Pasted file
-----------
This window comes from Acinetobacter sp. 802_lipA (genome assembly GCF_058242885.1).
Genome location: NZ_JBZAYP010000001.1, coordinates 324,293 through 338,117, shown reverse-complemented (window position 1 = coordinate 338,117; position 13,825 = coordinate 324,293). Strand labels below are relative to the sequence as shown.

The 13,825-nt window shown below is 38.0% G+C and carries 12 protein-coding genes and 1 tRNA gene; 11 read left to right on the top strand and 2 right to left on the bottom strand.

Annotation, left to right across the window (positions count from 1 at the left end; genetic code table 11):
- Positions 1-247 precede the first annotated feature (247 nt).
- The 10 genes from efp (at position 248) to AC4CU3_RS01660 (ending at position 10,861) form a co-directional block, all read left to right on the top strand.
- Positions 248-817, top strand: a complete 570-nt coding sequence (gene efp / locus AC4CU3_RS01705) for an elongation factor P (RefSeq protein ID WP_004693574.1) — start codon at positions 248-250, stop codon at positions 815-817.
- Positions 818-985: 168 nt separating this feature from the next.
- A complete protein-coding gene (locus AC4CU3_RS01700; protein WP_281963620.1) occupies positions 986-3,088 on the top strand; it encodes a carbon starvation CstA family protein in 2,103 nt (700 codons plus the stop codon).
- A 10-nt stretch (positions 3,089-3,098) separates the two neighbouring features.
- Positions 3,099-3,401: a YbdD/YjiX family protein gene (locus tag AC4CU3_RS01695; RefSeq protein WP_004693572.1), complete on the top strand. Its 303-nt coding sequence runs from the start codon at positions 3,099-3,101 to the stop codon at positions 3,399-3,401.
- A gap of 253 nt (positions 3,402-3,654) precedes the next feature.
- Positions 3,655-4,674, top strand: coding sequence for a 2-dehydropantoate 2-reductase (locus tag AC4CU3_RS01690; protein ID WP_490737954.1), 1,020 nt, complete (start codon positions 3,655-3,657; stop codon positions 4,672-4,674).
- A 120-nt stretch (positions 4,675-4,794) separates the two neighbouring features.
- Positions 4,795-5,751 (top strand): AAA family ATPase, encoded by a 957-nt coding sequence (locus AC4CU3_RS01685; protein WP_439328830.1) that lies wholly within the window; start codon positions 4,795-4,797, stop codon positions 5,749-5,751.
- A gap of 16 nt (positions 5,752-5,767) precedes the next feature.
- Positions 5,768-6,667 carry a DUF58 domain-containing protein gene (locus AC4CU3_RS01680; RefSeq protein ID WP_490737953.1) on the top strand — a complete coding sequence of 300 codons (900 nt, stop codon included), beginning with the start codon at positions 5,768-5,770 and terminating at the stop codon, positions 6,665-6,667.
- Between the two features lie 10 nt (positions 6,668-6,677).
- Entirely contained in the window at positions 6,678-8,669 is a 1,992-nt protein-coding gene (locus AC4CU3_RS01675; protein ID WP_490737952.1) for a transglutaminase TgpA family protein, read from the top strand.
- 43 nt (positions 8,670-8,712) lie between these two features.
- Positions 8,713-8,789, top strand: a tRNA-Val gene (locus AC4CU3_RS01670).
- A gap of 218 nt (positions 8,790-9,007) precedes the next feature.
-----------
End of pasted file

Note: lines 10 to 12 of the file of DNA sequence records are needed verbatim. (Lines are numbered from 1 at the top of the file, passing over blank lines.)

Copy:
- A 10-nt stretch (positions 3,089-3,098) separates the two neighbouring features.
- Positions 3,099-3,401: a YbdD/YjiX family protein gene (locus tag AC4CU3_RS01695; RefSeq protein WP_004693572.1), complete on the top strand. Its 303-nt coding sequence runs from the start codon at positions 3,099-3,101 to the stop codon at positions 3,399-3,401.
- A gap of 253 nt (positions 3,402-3,654) precedes the next feature.